Next mass-produced Su-57 Felons will be with second-stage engines

A report from TASS, a state news agency in Russia, quotes an insider saying that in 2023, the Russian Aerospace Forces, also known as VKS or RuAF, received a fleet of ten Su-57 fighters. These aircraft are powered by stage one engines. 

Russia will unveil the export Sukhoi Su-57E fighter in India
Photo credit: Rosoboronexport

The insider further mentions that beginning in 2024, all Su-57s rolling off the production line will boast stage two engines, often referred to by their code name “Izdelie 30”. This engine has been under development and rigorous testing for the past three years. Initially, the engine was dubbed AL-51 and subsequently had an updated version, the AL-51-F1. 

The same source suggests that the Su-57 fighter jets already in the Air Force’s possession won’t be subject to engine upgrades. Instead, they will continue using the current, in-service engine version. Justifying this, the source states, “The second stage engine has undergone extensive testing and is operation-ready. There are no plans to replace the first stage engines of the Su-57s currently utilized by VKS with this new engine,” as quoted in TASS.

Second stage engine known as Izdeliye 30 is fitted to the Su-57
Photo credit: Facebook

Engine already tested

Rostec, the state corporation, officially confirmed that testing has been completed on the second stage engine as the year came to a close. 

The AL-51-F1 is an intricate mechanism – a two-shaft, low-bypass afterburning turbofan engine, to be precise. This engine is built on a detailed architecture that includes a three-stage fan propelled by a solitary-stage low-pressure turbine. In addition, a five-stage high-pressure compressor that’s driven by a singular high-pressure turbine forms a crucial part of its design. 

Second stage engine known as Izdeliye 30 is fitted to the Su-57
Photo credit: Twitter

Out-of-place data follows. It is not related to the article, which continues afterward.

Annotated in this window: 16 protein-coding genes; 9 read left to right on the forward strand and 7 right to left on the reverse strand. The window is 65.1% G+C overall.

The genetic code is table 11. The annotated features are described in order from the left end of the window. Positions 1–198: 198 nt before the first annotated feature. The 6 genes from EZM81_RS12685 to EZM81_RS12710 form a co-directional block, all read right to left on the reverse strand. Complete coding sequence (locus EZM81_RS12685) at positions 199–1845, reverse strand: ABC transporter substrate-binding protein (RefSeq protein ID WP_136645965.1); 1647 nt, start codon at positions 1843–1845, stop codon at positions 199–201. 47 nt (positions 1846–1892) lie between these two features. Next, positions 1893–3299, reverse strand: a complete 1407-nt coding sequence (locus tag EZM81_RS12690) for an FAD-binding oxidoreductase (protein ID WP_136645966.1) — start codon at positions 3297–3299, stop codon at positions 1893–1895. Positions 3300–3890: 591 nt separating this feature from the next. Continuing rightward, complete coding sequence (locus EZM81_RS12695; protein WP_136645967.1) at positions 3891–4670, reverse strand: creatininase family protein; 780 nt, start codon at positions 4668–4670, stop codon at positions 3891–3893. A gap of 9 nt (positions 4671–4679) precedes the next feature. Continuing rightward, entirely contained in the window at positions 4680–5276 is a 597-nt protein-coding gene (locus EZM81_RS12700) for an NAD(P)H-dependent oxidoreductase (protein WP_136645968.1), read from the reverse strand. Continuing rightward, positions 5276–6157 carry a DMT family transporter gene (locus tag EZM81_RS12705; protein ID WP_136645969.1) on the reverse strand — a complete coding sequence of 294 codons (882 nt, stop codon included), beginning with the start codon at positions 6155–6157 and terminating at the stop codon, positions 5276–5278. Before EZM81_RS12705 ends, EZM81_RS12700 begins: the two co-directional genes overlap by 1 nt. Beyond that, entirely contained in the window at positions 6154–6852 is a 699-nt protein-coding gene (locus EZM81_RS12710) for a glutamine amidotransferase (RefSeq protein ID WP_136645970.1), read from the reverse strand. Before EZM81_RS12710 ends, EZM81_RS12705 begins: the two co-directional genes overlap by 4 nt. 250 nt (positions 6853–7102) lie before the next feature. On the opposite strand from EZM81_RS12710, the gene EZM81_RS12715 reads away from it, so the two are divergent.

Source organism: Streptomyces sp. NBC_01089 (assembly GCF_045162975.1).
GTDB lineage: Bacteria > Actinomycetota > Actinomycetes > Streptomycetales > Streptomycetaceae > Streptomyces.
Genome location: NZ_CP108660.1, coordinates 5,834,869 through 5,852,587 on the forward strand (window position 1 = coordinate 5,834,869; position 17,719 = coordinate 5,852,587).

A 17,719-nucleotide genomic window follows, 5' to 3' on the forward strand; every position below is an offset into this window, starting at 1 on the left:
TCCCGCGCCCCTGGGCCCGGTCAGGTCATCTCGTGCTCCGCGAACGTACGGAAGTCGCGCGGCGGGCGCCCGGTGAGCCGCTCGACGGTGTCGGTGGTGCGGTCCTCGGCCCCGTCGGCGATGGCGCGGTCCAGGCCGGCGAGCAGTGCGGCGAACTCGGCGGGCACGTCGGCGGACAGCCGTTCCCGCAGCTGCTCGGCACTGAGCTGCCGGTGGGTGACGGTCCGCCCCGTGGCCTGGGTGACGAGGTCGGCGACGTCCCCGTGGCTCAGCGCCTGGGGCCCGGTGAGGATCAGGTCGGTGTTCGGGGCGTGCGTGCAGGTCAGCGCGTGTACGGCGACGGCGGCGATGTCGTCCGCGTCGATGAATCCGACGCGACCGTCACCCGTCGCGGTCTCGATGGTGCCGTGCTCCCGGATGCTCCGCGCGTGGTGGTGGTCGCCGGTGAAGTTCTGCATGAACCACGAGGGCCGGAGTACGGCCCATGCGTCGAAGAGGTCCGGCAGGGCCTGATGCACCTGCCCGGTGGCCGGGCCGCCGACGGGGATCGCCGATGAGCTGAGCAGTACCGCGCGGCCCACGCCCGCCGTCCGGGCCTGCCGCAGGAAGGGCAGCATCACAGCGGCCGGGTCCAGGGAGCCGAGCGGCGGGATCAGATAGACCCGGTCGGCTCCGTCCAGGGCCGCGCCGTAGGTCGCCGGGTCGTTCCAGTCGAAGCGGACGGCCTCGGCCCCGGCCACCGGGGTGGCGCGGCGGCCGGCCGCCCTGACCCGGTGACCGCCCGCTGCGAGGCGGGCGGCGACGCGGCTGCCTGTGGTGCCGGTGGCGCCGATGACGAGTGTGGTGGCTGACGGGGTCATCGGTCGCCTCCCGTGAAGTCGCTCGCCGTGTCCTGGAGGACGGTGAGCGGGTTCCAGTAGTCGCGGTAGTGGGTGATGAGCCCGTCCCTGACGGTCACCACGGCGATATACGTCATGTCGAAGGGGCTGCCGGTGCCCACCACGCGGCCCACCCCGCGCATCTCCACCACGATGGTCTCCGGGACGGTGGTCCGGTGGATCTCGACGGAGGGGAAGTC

The AL-51-F1 makes remarkable improvements on its predecessor, the AL-41F1. This innovative engine incorporates glass-fiber plastic IGVs and nozzles that seamlessly converge and diverge. These nozzles employ serrated flaps that effectively minimize their radar signature. The engine boasts impressive efficiency, with a 19% boost in thrust-to-weight ratio, a 6.4% increase in specific thrust, and a 9% reduction in specific fuel consumption. When it comes to estimated thrust, we’re talking about 107.9 kN [24,300 lbf] dry and a whopping 166.8 kN [37,500 lbf] in afterburner. Furthermore, the AL-51-F1 employs full authority digital engine control [FADEC] to ensure top-notch reliability under a variety of operating conditions.

Flat nozzles

In 2023, intriguing updates surfaced regarding modifications to the structural design of a “newly tested engine” installed in the Su-57. These unexpected alterations are likely the final touches to the Al-51 engine, involving the introduction of flat nozzles – a feature not widely embraced in Russia. This novel design has, however, grown in global popularity following its implementation in the F-22. 

Russian Su-57 Felon has begun tests of new engine flat nozzles
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As for the flat-nozzle engine, numerous news outlets refer to a slide from the United Engine Corporation [UEC] presentation. This slide indicates that the “6th generation NTRP engine” development includes not only the progress on flat-nozzle technology, but also the invention of high-performance bearings, “ceramic turbine” components, and sophisticated electrical systems.